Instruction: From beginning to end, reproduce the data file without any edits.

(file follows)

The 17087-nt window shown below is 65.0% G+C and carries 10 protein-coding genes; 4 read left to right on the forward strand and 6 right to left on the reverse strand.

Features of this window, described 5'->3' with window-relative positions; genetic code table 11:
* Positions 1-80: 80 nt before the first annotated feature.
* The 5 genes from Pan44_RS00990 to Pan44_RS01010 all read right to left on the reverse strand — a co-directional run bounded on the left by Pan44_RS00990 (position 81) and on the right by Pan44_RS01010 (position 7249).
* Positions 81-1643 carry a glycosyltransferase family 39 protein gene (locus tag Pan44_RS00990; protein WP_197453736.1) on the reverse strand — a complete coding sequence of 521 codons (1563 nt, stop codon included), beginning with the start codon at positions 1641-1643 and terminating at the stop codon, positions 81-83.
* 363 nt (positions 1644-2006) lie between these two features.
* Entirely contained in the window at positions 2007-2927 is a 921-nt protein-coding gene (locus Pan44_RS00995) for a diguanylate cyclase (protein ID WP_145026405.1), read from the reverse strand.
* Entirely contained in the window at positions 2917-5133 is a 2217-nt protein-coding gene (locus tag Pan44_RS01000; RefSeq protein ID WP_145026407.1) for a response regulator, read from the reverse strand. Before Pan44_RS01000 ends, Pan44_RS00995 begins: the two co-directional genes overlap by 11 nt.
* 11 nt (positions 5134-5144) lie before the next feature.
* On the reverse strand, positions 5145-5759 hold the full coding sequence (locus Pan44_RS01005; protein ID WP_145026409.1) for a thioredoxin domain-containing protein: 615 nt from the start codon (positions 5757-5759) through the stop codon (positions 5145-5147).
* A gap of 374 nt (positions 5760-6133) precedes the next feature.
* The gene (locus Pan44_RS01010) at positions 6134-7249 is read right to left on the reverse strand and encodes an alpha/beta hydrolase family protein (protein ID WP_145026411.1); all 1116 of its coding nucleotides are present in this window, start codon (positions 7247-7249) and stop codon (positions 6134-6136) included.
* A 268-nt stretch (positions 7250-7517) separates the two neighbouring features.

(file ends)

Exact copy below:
The 17087-nt window shown below is 65.0% G+C and carries 10 protein-coding genes; 4 read left to right on the forward strand and 6 right to left on the reverse strand.

Features of this window, described 5'->3' with window-relative positions; genetic code table 11:
* Positions 1-80: 80 nt before the first annotated feature.
* The 5 genes from Pan44_RS00990 to Pan44_RS01010 all read right to left on the reverse strand — a co-directional run bounded on the left by Pan44_RS00990 (position 81) and on the right by Pan44_RS01010 (position 7249).
* Positions 81-1643 carry a glycosyltransferase family 39 protein gene (locus tag Pan44_RS00990; protein WP_197453736.1) on the reverse strand — a complete coding sequence of 521 codons (1563 nt, stop codon included), beginning with the start codon at positions 1641-1643 and terminating at the stop codon, positions 81-83.
* 363 nt (positions 1644-2006) lie between these two features.
* Entirely contained in the window at positions 2007-2927 is a 921-nt protein-coding gene (locus Pan44_RS00995) for a diguanylate cyclase (protein ID WP_145026405.1), read from the reverse strand.
* Entirely contained in the window at positions 2917-5133 is a 2217-nt protein-coding gene (locus tag Pan44_RS01000; RefSeq protein ID WP_145026407.1) for a response regulator, read from the reverse strand. Before Pan44_RS01000 ends, Pan44_RS00995 begins: the two co-directional genes overlap by 11 nt.
* 11 nt (positions 5134-5144) lie before the next feature.
* On the reverse strand, positions 5145-5759 hold the full coding sequence (locus Pan44_RS01005; protein ID WP_145026409.1) for a thioredoxin domain-containing protein: 615 nt from the start codon (positions 5757-5759) through the stop codon (positions 5145-5147).
* A gap of 374 nt (positions 5760-6133) precedes the next feature.
* The gene (locus Pan44_RS01010) at positions 6134-7249 is read right to left on the reverse strand and encodes an alpha/beta hydrolase family protein (protein ID WP_145026411.1); all 1116 of its coding nucleotides are present in this window, start codon (positions 7247-7249) and stop codon (positions 6134-6136) included.
* A 268-nt stretch (positions 7250-7517) separates the two neighbouring features.